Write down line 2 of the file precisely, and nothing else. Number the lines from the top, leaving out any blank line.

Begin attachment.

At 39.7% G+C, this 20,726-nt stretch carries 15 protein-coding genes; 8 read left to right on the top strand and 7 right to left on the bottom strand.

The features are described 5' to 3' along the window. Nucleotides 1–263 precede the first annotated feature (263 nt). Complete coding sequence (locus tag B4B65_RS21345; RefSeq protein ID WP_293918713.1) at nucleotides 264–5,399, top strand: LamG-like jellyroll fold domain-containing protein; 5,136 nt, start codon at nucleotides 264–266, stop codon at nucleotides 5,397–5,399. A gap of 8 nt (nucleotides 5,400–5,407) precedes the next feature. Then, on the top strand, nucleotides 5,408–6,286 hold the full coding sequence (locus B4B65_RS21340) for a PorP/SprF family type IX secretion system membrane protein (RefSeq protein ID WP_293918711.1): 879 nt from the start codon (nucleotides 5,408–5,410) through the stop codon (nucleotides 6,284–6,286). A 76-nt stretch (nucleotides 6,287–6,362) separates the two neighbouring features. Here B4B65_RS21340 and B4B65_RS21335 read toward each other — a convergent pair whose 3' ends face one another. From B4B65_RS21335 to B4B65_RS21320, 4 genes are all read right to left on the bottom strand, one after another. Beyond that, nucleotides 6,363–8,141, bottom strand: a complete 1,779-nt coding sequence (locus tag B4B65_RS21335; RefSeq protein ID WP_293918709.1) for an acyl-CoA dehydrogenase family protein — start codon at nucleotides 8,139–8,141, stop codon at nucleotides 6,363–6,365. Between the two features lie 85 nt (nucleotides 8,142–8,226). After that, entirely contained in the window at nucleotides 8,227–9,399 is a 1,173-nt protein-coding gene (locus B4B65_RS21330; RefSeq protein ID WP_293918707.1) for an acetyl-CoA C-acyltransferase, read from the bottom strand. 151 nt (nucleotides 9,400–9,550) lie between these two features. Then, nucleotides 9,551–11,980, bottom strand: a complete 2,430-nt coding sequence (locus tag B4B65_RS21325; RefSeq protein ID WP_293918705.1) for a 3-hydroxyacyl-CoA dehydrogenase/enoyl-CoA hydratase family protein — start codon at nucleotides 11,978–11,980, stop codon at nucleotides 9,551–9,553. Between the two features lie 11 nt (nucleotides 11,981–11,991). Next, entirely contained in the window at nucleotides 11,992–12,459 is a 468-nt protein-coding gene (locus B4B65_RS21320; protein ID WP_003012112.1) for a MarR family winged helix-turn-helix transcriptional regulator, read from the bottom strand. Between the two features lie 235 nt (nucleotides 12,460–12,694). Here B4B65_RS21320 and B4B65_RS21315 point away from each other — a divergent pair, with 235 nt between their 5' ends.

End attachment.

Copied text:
The features are described 5' to 3' along the window. Nucleotides 1–263 precede the first annotated feature (263 nt). Complete coding sequence (locus tag B4B65_RS21345; RefSeq protein ID WP_293918713.1) at nucleotides 264–5,399, top strand: LamG-like jellyroll fold domain-containing protein; 5,136 nt, start codon at nucleotides 264–266, stop codon at nucleotides 5,397–5,399. A gap of 8 nt (nucleotides 5,400–5,407) precedes the next feature. Then, on the top strand, nucleotides 5,408–6,286 hold the full coding sequence (locus B4B65_RS21340) for a PorP/SprF family type IX secretion system membrane protein (RefSeq protein ID WP_293918711.1): 879 nt from the start codon (nucleotides 5,408–5,410) through the stop codon (nucleotides 6,284–6,286). A 76-nt stretch (nucleotides 6,287–6,362) separates the two neighbouring features. Here B4B65_RS21340 and B4B65_RS21335 read toward each other — a convergent pair whose 3' ends face one another. From B4B65_RS21335 to B4B65_RS21320, 4 genes are all read right to left on the bottom strand, one after another. Beyond that, nucleotides 6,363–8,141, bottom strand: a complete 1,779-nt coding sequence (locus tag B4B65_RS21335; RefSeq protein ID WP_293918709.1) for an acyl-CoA dehydrogenase family protein — start codon at nucleotides 8,139–8,141, stop codon at nucleotides 6,363–6,365. Between the two features lie 85 nt (nucleotides 8,142–8,226). After that, entirely contained in the window at nucleotides 8,227–9,399 is a 1,173-nt protein-coding gene (locus B4B65_RS21330; RefSeq protein ID WP_293918707.1) for an acetyl-CoA C-acyltransferase, read from the bottom strand. 151 nt (nucleotides 9,400–9,550) lie between these two features. Then, nucleotides 9,551–11,980, bottom strand: a complete 2,430-nt coding sequence (locus tag B4B65_RS21325; RefSeq protein ID WP_293918705.1) for a 3-hydroxyacyl-CoA dehydrogenase/enoyl-CoA hydratase family protein — start codon at nucleotides 11,978–11,980, stop codon at nucleotides 9,551–9,553. Between the two features lie 11 nt (nucleotides 11,981–11,991). Next, entirely contained in the window at nucleotides 11,992–12,459 is a 468-nt protein-coding gene (locus B4B65_RS21320; protein ID WP_003012112.1) for a MarR family winged helix-turn-helix transcriptional regulator, read from the bottom strand. Between the two features lie 235 nt (nucleotides 12,460–12,694). Here B4B65_RS21320 and B4B65_RS21315 point away from each other — a divergent pair, with 235 nt between their 5' ends.